115 Bodies Retrieved After Egypt Migrant Boat Tragedy | NBC Bay Area
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115 Bodies Retrieved After Egypt Migrant Boat Tragedy

Many of the dead are women and children who were unable to swim away when the boat sank on Wednesday



    Egyptians wait on shore as a coast guard boat arrives carrying the bodies of migrants from a Europe-bound boat that capsized off Egypt’s Mediterranean coast, in Rosetta, Egypt, Thursday, Sept. 22, 2016.

    The bodies of 115 migrants were pulled out of the waters off the Egyptian coast on Friday, an official said, three days after hundreds of migrants heading to Europe, drowned when their overcrowded boat capsized. 

    An Associated Press reporter near the Nile Delta city of Rosetta saw between 20 to 30 bodies early Friday morning, brought in by fishing boats and delivered to a group of waiting ambulances lining up at the coast guard pier. 

    Many of the dead are women and children who were unable to swim away when the boat sank on Wednesday. 

    The UNHCR estimated that the boat was packed with some 450 people, while the state news agency MENA said earlier that the number might be as high as 600. 

    "UNHCR is deeply saddened by the loss of life after yet another boat capsized in the Mediterranean," the U.N. refugee agency said in a statement. Of the 150 people rescued, UNHCR said that the majority are Egyptians in addition to Sudanese and other nationalities including Somalians and Eritreans. Four people described as smugglers were arrested on Thursday and authorities are investigating the incident. 

    Egypt has been a traditional route of migrants to Europe by sea, however since 2014, UNHCR said, there has been a steady increase in the number of migrants intercepted while trying to leave. EU border agency Frontex recently said more than 12,000 migrants arrived in Italy from Egypt between January and September, compared to 7,000 in the same period last year.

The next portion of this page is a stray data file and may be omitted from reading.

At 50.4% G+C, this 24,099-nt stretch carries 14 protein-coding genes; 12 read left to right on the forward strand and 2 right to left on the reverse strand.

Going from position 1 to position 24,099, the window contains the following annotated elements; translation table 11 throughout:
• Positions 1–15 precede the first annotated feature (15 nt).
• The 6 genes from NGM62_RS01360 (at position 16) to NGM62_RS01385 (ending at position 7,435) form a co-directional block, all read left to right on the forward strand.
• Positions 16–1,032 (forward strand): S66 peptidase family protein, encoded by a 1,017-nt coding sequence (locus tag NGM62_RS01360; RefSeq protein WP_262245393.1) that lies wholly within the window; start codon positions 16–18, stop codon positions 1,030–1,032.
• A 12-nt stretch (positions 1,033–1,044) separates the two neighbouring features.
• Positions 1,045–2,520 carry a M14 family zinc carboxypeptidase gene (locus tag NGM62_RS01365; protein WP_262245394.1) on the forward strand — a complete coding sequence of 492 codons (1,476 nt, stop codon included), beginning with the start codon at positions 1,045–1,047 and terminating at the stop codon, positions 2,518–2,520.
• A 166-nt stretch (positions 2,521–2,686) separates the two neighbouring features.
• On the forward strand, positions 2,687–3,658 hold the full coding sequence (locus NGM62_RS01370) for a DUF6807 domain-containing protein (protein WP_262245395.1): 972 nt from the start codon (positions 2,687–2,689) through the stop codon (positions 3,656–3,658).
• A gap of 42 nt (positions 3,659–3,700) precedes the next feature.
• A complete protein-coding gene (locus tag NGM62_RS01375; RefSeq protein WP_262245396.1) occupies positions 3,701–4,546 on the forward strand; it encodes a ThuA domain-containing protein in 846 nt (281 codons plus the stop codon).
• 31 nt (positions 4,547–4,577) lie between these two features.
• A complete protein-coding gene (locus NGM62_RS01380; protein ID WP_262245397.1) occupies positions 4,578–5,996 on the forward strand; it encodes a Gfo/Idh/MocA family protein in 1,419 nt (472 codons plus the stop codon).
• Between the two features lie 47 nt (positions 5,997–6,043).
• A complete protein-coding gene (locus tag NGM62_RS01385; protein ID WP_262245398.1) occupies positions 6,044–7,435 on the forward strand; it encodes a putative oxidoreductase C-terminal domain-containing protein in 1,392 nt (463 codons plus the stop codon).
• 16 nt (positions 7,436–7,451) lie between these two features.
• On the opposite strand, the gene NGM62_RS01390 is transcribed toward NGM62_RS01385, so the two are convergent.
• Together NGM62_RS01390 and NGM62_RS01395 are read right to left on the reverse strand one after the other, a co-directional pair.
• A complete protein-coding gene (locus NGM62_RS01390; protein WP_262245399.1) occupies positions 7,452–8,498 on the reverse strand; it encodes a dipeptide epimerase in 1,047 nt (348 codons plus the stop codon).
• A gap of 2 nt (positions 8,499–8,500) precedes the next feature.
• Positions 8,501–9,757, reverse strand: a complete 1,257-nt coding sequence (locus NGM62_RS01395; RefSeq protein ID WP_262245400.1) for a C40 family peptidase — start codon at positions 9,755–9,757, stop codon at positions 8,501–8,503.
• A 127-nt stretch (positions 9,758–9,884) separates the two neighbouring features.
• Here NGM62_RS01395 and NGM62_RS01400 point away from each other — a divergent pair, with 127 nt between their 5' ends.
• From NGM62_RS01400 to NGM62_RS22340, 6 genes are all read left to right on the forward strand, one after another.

Over 4,600 people of different nationalities were arrested this year, UNCHR said, a 28-percent increase compared to last year. 

    At a small pier called el-Borg, hundreds of families gathered hoping to identify the bodies of their loved ones. Women screamed, and relatives pushed and shoved while swarming the ambulances heading to the hospital. 

    Fishermen said that they had difficulty collecting the badly decomposed bodies, with one saying, "We didn't know how to pull them." 

    The intense smell of decay filled the air and many covered their faces with masks. 

    Survivors and relatives told the AP earlier that the boat sank around 5:30 a.m. on Wednesday, nearly 12 kilometers (7.5 miles) from the Egyptian coast and it took the coast guards around six hours to come to the rescue. Fishing boats in the vicinity were the first to provide help. 

    At Rosetta General Hospital, Abdel Raouf Mustafa Abdel Garih, father of a still-missing migrant, spoke late Thursday about his son: "a young man, who was 23 years old, he left on the basis that he would go work there, and the boat never came back, and we don't know where he's headed now. We've been here for three days now." 

    Many of the survivors were detained briefly by police, before they were released. Some of those rescued after suffering injuries were taken to hospitals, where they lay handcuffed to beds under police guard. 

    After his release, survivor Ahmed Darwish commented, "My advice is that no one should undertake this risk, and especially anyone who saw these things, they will never do it again." 

    Thousands of illegal migrants have made the dangerous sea voyage across the Mediterranean in recent years, fleeing war and poverty in the Middle East and elsewhere.